Product Innovation, Assembly Work Drive Connector Sales

March 11, 2014
Customer demand for specialty products and services keeps connector suppliers busy as 2014 gains steam.

Value-added services are driving growth at Peerless Electronics, a distributor of electro-mechanical and interconnect products based in Bethpage, N.Y. Business is picking up in all customer segments, explains Dave Rome, chief marketing officer. The company’s investment in custom assembly work and other services such as bar coding and packaging are keys to capitalizing on today’s slower economic growth, he says.

Looking at connectors in particular, Rome points to Peerless’ connector assembly work, which many customers are taking advantage of due to downsizing at their own companies and the desire to focus on more complex manufacturing processes. The trend is a natural extension of the distributor’s increasing role as a service and solution provider, Rome adds.

“[Our value-added business] is growing tremendously,” he explains. “There are a lot of customers out there who are doing things they shouldn’t have to do. When we take over some of their assembly work, they can focus on the more complicated processes.”

“There are a lot of customers out there who are doing things they shouldn’t have to do. When we take over some of their assembly work, they can focus on the more complicated processes,” says Dave Rome, chief marketing officer at Peerless Electronics.  

Peerless Electronics took another step in the service direction recently with two new quality standard certifications. The company’s value-added staff is now certified to the MIL-STD-2000A for soldering electrical and electronic assemblies. Members of the staff also are CIS Certified IPC Specialists, meeting the J-STD-001 soldering certification.

IPC J-STD-001 has become particularly important, Rome says, as the leading authority for electronics assembly manufacturing. The standard describes materials, methods, and verification criteria for producing high-quality soldered interconnections. It emphasizes process control and sets industry consensus requirements for a broad range of electronic products.

Rome says the certifications illustrate Peerless’ ongoing effort to enhance and expand its service offering. In addition to assembly and soldering work, the distributor offers bar coding, packaging, and splicing services. It also builds circuit breaker panels and provides custom printing on a wide range of products.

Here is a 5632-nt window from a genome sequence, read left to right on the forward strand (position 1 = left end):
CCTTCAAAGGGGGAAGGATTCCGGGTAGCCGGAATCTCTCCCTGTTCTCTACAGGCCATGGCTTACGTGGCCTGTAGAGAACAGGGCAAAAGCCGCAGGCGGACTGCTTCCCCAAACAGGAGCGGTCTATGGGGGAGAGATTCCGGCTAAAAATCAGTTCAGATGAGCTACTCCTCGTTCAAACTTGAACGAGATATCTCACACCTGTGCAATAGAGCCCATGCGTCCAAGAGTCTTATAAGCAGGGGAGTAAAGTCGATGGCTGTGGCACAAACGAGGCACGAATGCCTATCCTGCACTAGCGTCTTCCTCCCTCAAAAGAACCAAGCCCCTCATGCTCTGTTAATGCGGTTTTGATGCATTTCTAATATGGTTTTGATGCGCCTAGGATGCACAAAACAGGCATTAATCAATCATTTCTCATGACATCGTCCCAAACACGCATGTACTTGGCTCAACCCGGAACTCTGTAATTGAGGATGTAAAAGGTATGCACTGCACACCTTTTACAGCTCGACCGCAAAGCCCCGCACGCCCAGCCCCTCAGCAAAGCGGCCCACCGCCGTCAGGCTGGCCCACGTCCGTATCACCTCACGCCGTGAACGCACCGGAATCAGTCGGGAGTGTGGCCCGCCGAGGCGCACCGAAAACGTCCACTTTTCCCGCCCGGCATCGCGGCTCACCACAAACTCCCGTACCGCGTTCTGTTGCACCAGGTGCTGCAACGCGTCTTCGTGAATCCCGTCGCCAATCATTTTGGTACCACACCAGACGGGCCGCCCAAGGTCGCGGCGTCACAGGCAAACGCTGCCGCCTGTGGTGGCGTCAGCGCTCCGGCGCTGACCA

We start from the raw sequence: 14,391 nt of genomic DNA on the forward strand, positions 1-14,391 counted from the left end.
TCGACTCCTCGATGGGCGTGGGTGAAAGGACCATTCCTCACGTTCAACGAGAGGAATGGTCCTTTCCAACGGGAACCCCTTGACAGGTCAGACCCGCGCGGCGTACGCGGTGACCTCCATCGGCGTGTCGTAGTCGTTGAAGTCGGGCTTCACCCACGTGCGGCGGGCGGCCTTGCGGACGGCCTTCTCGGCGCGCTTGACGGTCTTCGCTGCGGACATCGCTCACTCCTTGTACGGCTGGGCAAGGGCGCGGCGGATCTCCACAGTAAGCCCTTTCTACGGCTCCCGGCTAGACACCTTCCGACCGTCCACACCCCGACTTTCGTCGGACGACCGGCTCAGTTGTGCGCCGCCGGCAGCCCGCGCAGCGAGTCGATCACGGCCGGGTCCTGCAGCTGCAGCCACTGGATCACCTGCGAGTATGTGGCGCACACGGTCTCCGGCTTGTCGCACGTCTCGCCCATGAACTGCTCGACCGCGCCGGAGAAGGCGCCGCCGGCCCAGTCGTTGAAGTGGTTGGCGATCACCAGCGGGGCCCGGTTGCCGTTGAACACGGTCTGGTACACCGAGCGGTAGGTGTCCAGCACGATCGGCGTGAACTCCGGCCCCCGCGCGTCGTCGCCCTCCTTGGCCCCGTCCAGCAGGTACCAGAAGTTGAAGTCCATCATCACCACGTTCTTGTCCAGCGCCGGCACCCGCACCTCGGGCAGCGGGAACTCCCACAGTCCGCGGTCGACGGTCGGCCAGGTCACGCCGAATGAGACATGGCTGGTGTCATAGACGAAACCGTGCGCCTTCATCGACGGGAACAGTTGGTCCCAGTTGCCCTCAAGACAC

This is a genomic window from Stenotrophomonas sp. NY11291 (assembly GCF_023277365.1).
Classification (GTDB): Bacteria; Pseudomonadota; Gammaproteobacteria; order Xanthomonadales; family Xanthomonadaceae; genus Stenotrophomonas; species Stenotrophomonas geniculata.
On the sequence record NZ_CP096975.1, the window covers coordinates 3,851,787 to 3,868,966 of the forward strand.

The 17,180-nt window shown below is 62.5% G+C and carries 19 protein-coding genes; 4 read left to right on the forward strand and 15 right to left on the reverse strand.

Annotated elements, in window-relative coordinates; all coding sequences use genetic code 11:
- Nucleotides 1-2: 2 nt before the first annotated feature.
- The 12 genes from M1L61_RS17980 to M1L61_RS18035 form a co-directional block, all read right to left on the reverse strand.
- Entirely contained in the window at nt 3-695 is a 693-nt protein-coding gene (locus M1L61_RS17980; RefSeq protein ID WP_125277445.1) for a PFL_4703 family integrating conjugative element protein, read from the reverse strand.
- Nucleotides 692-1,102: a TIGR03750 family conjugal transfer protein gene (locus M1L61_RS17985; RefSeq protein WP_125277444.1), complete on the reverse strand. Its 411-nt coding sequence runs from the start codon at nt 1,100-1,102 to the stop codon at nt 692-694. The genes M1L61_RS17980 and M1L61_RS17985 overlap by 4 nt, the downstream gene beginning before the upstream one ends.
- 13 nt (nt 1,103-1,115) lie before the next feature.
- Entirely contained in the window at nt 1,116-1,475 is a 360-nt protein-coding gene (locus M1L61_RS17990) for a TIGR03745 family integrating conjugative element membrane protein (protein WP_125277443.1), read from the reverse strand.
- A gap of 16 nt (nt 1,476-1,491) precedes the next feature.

“It’s all become much more complex,” Rome explains, noting that when he joined Peerless in 1978 it had two employees doing basic assembly work. Today, the distributor has nearly 20 employees and a host of high-tech machinery dedicated to value-added work.

Product Innovation, Online Strategies Rule

In addition to services, two other key trends rule the connector market: the desire for lighter, faster interconnect products and the demand for more online resources. Looking at product innovations, Rome points to the fiber optic market in particular, noting TE Connectivity’s ongoing updates to the VITA-66 product line.

TE expanded its VITA 66.1 series recently, for instance, introducing the new ruggedized optical backplane interconnect system designed for high-bandwidth applications such as high-definition video and images, as well as for computing applications that require optical infrastructure. TE says the new system is ideal for a wide range of industries and applications, including embedded computing, ruggedized military applications, commercial aerospace, and the geophysical industry.

Rome says the VITA 66 line is in strong demand, especially among defense and aerospace customers, which he says are faring better than most media reports indicate these days.

“People say it’s dead,” Rome says of the defense market. “It’s not dead. It’s not showing the growth potential of some other industries, but it’s not as dormant as some people say.”

Looking at online resources, Rome points to engineers’ desire for round-the-clock access to tools and services as a key driver. Orders come in 24 hours a day online, so distributors need to be prepared to give them access not only to online shopping programs, but also to product information and engineering resources such as schematic drawings and other specifications, he says. As a result, Peerless aims to become a one-stop shop for customers’ electromechanical and interconnect needs.

“That means building more of a user friendly site,” Rome explains, noting the company’s 2013 website revamp that included an updated online store and new site dedicated to the company’s value-added service business. “It’s an ongoing effort to keep that up. Every day it seems you’ve got something new to learn.”

About the Author

Victoria Fraza Kickham | Distribution Editor

Victoria Kickham is the distribution editor for Electronic Design magazine, SourceESB and, where she covers issues related to the electronics supply chain. Victoria started out as a general assignment reporter for several Boston-area newspapers before joining Industrial Distribution magazine, where she spent 14 years covering industrial markets. She served as ID’s managing editor from 2000 to 2010. Victoria has a bachelor’s degree in English from the University of New Hampshire and a master’s degree in English from Northeastern University.

Voice your opinion!

To join the conversation, and become an exclusive member of Supply Chain Connect, create an account today!